This time of year we get many calls asking how to handle sealant that has been installed in vehicle AC systems. While there is no “One Size Fits All” solution, there are some basic steps that should be taken to minimize the risk and maximize any rewards.

To better understand the problem, let’s walk through the process of getting sealant into a system.

The process starts when Mr. Joe “Backyard” Mechanic comes home from a hard day’s work only to find his wife waiting at the door to tell him the AC in the car was not working. Joe promises to get it taken care of over the weekend and offers to swap cars with her until it is fixed. The weekend arrives and Joe jumps in her car to go and wait at the door of his local auto parts store until they open. The young man behind the counter, let’s call him Sparky, listens to Joe’s description of the problem, grabs a gauge set from the drawer and checks the refrigerant pressure in the system. Alas the gauge reads “0” and Sparky relays both the bad news and the good news to Joe. The bad news is the refrigerant leaked out. The good news is that the store is having a sale on “AC Magic in a Can” and Joe can have his wife’s beloved car blowing ice cold air in no time. Sparky explains that “AC Magic in a Can” is the leading brand of DIY refrigerant and comes with a handy gauge so Joe can tell when the system is fully charged. As a bonus, this product includes sealants capable of sealing small leaks in both metal and rubber parts as well as dye and oil. Joe purchases two cans and drives home to get the problem fixed.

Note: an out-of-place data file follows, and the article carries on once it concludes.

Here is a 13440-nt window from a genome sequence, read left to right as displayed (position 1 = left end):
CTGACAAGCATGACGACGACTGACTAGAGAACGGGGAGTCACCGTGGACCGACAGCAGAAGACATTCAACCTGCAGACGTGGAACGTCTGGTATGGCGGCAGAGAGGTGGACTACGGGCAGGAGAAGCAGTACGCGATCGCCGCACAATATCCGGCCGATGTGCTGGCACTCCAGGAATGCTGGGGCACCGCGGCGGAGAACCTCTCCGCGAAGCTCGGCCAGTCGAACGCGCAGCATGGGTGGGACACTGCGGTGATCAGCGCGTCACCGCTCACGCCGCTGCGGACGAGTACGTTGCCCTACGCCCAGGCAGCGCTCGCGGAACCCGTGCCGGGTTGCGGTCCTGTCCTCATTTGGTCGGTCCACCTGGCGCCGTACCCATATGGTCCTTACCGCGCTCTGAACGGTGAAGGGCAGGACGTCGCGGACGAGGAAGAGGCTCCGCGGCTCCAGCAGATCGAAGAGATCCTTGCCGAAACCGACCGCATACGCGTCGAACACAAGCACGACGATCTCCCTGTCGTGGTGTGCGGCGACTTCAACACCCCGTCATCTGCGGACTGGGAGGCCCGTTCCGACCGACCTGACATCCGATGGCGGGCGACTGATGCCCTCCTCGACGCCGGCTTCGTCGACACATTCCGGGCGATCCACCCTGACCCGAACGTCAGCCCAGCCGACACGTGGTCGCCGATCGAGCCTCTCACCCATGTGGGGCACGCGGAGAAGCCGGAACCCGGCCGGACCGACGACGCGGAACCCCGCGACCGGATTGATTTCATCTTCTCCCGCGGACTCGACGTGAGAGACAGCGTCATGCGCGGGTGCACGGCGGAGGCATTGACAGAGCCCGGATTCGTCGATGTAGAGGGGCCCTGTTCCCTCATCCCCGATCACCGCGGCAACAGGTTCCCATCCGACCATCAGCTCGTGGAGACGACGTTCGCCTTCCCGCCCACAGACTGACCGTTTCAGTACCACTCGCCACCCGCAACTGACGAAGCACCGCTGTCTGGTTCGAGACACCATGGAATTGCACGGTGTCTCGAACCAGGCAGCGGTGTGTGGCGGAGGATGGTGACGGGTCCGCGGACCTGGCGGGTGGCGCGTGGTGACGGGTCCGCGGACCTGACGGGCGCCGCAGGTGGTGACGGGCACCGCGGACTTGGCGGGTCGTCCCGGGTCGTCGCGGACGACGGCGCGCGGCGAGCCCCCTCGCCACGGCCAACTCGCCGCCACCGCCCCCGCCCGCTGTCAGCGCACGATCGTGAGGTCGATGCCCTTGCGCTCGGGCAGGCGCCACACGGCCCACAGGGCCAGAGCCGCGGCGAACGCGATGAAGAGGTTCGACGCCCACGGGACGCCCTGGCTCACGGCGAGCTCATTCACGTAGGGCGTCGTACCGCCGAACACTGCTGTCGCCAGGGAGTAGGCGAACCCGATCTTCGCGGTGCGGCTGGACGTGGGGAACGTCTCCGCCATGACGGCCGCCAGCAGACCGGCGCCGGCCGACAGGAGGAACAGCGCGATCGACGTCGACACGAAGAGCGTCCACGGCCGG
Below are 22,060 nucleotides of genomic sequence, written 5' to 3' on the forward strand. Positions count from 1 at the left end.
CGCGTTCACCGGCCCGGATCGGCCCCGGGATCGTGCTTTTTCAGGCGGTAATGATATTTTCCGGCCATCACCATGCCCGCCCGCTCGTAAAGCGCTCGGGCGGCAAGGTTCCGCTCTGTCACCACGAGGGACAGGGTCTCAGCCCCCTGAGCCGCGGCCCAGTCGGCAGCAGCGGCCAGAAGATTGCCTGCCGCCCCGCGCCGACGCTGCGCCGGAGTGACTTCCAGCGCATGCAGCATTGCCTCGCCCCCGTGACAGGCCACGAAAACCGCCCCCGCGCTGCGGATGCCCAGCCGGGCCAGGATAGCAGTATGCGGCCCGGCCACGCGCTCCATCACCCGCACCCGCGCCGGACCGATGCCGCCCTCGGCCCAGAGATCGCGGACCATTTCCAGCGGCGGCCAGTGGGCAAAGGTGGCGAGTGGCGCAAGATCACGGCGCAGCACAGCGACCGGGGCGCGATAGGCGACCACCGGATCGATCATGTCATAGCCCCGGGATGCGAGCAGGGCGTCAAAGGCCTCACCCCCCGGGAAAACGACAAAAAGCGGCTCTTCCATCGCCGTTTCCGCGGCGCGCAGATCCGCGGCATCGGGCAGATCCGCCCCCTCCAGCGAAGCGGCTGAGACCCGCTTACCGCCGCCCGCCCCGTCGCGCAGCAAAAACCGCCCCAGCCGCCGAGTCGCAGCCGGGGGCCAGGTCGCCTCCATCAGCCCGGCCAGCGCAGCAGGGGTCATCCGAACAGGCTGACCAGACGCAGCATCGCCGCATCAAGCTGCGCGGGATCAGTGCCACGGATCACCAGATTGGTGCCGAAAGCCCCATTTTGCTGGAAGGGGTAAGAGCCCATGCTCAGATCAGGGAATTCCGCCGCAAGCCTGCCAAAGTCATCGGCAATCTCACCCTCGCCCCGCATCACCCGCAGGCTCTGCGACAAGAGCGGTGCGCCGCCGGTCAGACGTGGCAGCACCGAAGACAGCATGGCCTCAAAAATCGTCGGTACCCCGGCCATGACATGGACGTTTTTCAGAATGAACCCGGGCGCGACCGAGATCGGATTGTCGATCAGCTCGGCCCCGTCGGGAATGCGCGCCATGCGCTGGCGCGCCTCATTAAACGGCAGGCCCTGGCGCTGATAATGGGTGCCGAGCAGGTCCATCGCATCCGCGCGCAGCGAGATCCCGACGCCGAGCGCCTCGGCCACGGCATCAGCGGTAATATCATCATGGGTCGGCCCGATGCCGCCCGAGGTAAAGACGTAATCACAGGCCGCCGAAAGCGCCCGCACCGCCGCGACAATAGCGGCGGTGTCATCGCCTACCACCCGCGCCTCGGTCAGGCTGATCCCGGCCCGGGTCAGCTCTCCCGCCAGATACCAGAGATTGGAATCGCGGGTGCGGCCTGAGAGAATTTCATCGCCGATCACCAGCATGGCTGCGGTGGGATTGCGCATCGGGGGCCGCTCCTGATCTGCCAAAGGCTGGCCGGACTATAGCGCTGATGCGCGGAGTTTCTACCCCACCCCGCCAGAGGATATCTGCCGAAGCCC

After arriving home, Joe meticulously reads the directions and before he knows it, the AC is blowing cold again. Until Monday when Joe returns from work only to find his wife again waiting at the door after driving home with no AC. Joe had bought two cans at the store so he jumps into action. He reviews the directions again, installs the new can of AC Magic and gets the AC blowing cold again……Until Tuesday, when the AC in the wife’s car once again fails to provide cold air. At this point, Joe decides the time has come to make an appointment with his trusted mechanic to get the problem fixed once and for all.

So now that this vehicle has a double dose of sealant inside that has not been able to seal the leaking system what next? It is important to realize that DIY customers will not always tell you everything you may need to know. Even if you ask the right questions, many DIYers will be too proud or embarrassed to tell you what they tried in their driveway.

Find It!

The first step to deal with sealant is to find it. Using a sealant detector is an important step because it will tell you if there is any active sealant in the system that is capable of sealing a very small leak. It is important to note that there are some sealants that just do not work or at least, do not work very well.

Filter It!

If sealant is found in the system, it is very important to have good filtration between the vehicle and the AC Service Machine. Airsept Filters are designed to prevent sealant from getting to your AC Service Machine allowing safe recovery of any refrigerant remaining in the system.

Flush It!

After the refrigerant has been recovered, it is critical that all of the oil be flushed from the system. This may require the individual components to be flushed independently. Hecat specializes in flushing solutions and offers a range of products designed for the most demanding applications.

In the end, all systems with sealant can be successfully repaired. Some will need almost all new parts while others will need only a leak repaired and a complete and thorough flush. Knowing what you are dealing with is the first and most important step in the whole process.